Trevor Lawrence NFL Draft Profile

Feb 12, 2021; Clemson, SC, USA; Clemson Tigers quarterback Trevor Lawrence works out during Pro Day in Clemson, South Carolina. Mandatory Credit: David Platt/Handout Photo via USA TODAY Sports


  • 2018 (15 Games): 259/397, 3280 yards, 30 TDs, 4 INTs
  • 2019 (15 Games): 268/407, 3665 yards, 36 TDs, 8 INTs
  • 2020 (10 Games): 231/334, 3153 yards, 24 TDs, 5 INTs

Trevor Lawrence has been at the top of nearly everyone’s NFL draft board since the 2020 draft ended. It’s for a very good reason. Lawrence has shown all the traits of an NFL starting quarterback. There is not much more to say about him as a player that hasn’t already been said. He has a talented arm, athleticism to move inside and outside of the pocket, and great accuracy. 

While Lawrence has always been a great passer, 2020 showed improvement. It’s hard to believe that it’s even possible, but he was more accurate than ever before by completing 69% of his throws. This is even more impressive considering he was without his two favorite targets in Tee Higgins and Justyn Ross. Higgins was drafted by the Cincinnati Bengals, and Ross missed the 2020 season due to a neck injury. Instead, Lawrence helped elevate the play of seniors Amari Rodgers and Cornell Powell.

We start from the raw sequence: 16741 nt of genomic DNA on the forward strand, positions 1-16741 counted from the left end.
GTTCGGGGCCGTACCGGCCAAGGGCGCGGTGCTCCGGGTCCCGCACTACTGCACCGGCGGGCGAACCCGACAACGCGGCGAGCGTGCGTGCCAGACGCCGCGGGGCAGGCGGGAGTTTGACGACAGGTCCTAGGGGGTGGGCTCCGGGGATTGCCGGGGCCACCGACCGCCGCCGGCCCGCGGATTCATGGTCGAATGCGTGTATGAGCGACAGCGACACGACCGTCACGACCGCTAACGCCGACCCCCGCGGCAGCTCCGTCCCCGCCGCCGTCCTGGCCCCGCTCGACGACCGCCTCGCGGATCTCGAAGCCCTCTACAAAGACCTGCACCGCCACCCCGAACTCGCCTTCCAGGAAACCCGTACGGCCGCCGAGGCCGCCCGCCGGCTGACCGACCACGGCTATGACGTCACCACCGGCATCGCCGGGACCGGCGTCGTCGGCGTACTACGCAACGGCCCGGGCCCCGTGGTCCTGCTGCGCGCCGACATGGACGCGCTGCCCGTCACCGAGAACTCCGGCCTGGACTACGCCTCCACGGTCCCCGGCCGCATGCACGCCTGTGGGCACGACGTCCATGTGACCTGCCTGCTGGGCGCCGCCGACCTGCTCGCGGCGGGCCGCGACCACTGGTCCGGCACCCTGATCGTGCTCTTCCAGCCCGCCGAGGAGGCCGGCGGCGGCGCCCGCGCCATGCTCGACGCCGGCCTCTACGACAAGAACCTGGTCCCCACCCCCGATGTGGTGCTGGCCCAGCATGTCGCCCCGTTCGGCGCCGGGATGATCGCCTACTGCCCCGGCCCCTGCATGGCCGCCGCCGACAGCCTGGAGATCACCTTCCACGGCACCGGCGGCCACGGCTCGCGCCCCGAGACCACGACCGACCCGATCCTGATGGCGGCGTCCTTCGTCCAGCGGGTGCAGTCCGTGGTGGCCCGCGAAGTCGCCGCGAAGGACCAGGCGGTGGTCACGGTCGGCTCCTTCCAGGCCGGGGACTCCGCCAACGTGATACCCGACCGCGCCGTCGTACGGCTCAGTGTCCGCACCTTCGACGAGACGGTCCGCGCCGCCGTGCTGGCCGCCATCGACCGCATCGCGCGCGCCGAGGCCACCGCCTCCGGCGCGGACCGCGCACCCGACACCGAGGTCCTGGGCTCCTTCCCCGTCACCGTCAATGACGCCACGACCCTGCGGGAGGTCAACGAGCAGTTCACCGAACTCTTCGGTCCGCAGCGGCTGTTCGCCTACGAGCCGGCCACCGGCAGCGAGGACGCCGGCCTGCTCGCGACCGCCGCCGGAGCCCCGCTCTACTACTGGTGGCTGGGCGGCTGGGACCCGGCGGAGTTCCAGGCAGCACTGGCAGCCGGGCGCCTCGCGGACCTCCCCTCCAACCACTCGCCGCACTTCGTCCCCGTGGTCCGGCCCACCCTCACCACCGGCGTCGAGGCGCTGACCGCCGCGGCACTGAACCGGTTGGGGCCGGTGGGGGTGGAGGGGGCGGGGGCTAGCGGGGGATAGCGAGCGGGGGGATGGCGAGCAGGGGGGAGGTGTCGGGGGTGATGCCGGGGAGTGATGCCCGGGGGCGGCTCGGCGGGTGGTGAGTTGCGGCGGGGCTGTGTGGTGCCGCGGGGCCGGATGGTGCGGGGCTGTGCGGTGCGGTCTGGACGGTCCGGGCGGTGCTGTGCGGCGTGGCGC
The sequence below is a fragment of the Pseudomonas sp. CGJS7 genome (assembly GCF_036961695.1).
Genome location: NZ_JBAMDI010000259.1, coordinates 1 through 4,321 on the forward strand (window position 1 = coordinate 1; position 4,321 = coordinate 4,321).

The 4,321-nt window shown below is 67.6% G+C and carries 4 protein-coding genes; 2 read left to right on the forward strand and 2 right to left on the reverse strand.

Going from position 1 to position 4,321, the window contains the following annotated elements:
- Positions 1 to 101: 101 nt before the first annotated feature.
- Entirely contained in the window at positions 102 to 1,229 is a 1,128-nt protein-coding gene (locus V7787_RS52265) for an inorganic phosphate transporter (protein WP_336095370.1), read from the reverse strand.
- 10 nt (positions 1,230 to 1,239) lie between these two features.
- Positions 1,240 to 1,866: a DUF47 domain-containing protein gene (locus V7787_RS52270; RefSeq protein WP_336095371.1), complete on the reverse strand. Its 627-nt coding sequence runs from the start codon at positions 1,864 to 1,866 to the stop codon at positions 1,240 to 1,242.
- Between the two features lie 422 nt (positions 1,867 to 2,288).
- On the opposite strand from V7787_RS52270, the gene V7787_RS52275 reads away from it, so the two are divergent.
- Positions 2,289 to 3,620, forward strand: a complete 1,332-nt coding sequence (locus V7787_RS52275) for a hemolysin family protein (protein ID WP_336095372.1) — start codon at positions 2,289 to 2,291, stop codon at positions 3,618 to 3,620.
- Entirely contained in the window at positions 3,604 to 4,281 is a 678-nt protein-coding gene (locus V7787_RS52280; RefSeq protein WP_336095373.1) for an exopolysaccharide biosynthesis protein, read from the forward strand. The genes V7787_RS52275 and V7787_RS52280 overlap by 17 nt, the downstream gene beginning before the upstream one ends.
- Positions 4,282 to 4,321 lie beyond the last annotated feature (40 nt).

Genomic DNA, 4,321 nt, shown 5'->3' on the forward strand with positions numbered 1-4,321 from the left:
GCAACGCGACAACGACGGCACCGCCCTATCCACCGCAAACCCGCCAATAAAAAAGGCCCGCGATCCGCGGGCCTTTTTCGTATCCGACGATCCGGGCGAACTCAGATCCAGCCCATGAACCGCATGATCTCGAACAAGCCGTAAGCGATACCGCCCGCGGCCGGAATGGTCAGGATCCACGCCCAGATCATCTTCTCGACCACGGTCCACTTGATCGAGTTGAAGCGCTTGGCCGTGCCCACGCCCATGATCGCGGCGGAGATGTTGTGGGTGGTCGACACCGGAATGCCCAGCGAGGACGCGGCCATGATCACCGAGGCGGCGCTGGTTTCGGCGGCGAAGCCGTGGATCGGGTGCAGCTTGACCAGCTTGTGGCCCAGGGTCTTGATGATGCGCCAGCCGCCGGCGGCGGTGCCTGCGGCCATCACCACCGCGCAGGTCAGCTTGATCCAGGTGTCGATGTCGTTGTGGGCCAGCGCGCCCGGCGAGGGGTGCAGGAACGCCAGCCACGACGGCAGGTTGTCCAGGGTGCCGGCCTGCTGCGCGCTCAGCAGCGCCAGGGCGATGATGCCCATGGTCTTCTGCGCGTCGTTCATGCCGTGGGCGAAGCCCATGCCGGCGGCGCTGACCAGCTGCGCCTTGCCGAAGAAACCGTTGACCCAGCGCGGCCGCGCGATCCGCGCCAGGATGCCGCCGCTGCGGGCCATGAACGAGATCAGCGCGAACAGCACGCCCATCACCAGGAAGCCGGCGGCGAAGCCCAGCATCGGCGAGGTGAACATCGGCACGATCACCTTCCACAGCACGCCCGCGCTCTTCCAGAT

Whoever picks him (99.9999% chance it’s the Jaguars) won’t just be getting a guy that can put up big numbers, though. Lawrence has been synonymous with winning for his entire collegiate career. He went an incredible 39-3 in his three years with the Tigers, including winning his first 29 starts and an undefeated 2018 National Championship run. He made the College Football Playoff in every year as a starter, and Clemson went to the title game twice. 

Lawrence has very few flaws, but there is one thing that I noticed while studying his game. The quarterback was measured at 6’5 ⅝ at his pro day in February with a massive wingspan of 78 ¼-inch wingspan. Because of this length, his throwing motion is not quite as quick as other smaller quarterbacks. With that, he is a little more liable for defenders to predict his directional throws, and occasionally has balls batted at the line of scrimmage as well. It’s not something that should have GMs running away from him, obviously, but it’s something to be aware of. 

To finish, if Trevor Lawrence was not drafted first overall in April, it would be a complete shock. He is certainly the best prospect in this draft, and with the Jaguars badly needing a QB, he should be a no brainer. The pairing of Lawrence and James Robinson would create a very fun offense in Jacksonville. 

Projected Draft Position: Top Five

Best Traits: Accuracy, Athleticism

Worst Traits: Slower Throwing Motion